Thursday, July 29, 2010

Circular Breathing, Human Qualities, and Not Bugging Your Listeners

Martin Schuring, Associate Professor of Music, Arizona State University (2007)

"Circular breathing is an essential part of oboe technique. Everyone who has learned the technique will never give it up. However, circular breathing is regarded with suspicion by some, who regard it as a virtuoso party trick that distorts the natural human qualities of music. So, it is important not to use it in that way. Circular breathing is not really intended to increase the distance between breathing points. Rather, it is a wonderful technique that can enhance playing and increase comfort. Increased comfort gives increased endurance, more stability, better tone quality, and less tension.

"There are two elements to the technique. You must be able to "spit" air through the reed rather than blowing. And, you must be able to breathe in and out through your nose while spitting the air in your mouth...."

I see circular breathing - sustaining a note with air stored in the cheeks rather than direct from the lungs - as a difficult-to-master technique which enhances a performance.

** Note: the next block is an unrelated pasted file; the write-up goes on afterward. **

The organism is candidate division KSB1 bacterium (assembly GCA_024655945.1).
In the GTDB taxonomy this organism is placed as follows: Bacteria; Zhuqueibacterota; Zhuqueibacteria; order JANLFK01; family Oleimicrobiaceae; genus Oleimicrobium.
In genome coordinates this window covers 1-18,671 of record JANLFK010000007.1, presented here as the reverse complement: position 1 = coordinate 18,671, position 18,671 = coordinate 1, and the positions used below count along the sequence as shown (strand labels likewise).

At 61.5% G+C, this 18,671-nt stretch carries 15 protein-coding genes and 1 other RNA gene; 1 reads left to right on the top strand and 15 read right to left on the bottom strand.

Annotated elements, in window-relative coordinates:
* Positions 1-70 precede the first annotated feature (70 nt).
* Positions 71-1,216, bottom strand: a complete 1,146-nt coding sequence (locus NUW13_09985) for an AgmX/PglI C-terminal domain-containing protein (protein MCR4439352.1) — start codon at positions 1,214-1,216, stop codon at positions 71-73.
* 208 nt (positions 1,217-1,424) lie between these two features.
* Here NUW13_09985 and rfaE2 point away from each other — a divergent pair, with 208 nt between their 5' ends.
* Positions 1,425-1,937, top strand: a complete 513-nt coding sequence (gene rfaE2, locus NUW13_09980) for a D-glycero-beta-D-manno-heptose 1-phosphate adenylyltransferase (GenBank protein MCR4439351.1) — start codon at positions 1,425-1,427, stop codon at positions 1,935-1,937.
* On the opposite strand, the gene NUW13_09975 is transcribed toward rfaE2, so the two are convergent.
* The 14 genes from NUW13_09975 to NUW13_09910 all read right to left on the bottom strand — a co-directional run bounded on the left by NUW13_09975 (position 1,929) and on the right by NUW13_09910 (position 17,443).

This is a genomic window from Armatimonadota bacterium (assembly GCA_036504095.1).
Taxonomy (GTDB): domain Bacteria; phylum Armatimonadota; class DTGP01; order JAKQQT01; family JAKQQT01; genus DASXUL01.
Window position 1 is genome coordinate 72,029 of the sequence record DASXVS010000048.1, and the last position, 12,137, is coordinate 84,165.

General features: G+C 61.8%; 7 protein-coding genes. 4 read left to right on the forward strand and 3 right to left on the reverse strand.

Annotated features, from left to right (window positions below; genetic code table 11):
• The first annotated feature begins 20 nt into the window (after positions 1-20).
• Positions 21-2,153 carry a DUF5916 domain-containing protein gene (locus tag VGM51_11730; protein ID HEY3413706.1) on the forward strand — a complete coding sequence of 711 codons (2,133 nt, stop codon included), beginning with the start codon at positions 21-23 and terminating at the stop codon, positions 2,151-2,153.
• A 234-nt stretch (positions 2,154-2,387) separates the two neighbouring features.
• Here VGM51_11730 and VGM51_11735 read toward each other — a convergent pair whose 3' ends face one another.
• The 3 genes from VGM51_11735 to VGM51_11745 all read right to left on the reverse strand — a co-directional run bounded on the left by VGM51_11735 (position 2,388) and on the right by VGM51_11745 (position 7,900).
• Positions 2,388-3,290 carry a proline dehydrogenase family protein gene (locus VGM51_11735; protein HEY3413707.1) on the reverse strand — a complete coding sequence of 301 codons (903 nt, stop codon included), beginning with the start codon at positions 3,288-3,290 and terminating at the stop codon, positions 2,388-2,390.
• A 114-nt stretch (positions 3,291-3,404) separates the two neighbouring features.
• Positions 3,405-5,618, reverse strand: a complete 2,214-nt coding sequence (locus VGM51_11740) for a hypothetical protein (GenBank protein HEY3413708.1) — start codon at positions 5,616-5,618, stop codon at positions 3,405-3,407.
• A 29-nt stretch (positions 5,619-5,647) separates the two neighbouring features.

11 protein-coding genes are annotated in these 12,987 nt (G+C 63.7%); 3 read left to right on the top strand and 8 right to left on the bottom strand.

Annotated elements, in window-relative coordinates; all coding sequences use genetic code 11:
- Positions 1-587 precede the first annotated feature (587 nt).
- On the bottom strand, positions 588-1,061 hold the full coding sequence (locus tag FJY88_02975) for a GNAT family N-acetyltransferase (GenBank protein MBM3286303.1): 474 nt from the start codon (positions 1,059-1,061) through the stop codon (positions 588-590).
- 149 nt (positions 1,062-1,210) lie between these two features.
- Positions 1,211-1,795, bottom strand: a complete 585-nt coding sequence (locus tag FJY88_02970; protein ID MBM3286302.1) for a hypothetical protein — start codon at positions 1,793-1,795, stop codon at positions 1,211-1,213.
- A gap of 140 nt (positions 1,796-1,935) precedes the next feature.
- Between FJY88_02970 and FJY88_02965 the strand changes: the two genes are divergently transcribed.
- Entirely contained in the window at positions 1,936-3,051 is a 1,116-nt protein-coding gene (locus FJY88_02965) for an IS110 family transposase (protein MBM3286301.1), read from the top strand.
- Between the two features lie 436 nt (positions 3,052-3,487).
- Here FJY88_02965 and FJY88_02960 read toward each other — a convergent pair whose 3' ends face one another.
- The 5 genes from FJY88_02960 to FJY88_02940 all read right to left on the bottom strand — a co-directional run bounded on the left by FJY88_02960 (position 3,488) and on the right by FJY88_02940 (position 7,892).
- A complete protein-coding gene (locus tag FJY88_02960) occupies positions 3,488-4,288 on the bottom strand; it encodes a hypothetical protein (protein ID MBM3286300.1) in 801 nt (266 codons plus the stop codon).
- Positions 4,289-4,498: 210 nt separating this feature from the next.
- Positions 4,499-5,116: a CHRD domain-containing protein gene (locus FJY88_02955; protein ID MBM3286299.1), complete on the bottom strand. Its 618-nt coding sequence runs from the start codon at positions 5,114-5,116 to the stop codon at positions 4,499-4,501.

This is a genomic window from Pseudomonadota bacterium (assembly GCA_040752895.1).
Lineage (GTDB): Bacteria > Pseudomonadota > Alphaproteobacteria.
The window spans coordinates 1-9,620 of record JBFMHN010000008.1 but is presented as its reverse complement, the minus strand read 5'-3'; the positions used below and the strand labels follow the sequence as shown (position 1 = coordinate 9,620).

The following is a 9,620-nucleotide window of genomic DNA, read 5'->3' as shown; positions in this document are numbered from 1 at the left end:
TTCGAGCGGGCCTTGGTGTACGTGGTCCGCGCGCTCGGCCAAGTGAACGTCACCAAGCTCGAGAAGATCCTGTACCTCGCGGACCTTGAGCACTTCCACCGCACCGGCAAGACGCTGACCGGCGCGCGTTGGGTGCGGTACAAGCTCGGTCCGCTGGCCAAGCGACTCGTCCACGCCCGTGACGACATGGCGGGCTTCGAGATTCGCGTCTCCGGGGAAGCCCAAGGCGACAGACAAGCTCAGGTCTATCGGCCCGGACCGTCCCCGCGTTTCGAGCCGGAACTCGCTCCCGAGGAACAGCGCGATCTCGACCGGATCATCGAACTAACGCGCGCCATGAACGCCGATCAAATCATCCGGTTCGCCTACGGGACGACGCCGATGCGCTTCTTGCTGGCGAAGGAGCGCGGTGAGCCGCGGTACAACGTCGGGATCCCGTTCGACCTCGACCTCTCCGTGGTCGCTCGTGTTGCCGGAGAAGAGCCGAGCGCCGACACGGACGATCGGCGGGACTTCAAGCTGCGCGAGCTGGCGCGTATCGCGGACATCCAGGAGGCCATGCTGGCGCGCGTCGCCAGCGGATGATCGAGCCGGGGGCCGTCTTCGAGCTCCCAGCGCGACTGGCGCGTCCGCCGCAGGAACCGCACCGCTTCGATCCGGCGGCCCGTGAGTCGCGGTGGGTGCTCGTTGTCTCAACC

I'll admit to a bias. I've sat through a fair number of recitals with a whole lot of "natural human qualities." Like the pianist who grunted on roughly every third note: loudly enough to be heard ten rows back. The fellow with a woodwind who vocalized each time he inhaled. Not so loudly - but imagine Ravel's "Pavane for a Dead Princess" punctuated by an inhaled "AAAAH!" every few measures.

I'll take my music without quite so many "human" elements, thank you.

Still, Schuring has a point: any technique can be misused. Including keeping time and playing on-key, I suppose.

Here's another page on circular breathing, from the same institution, but by a different person:

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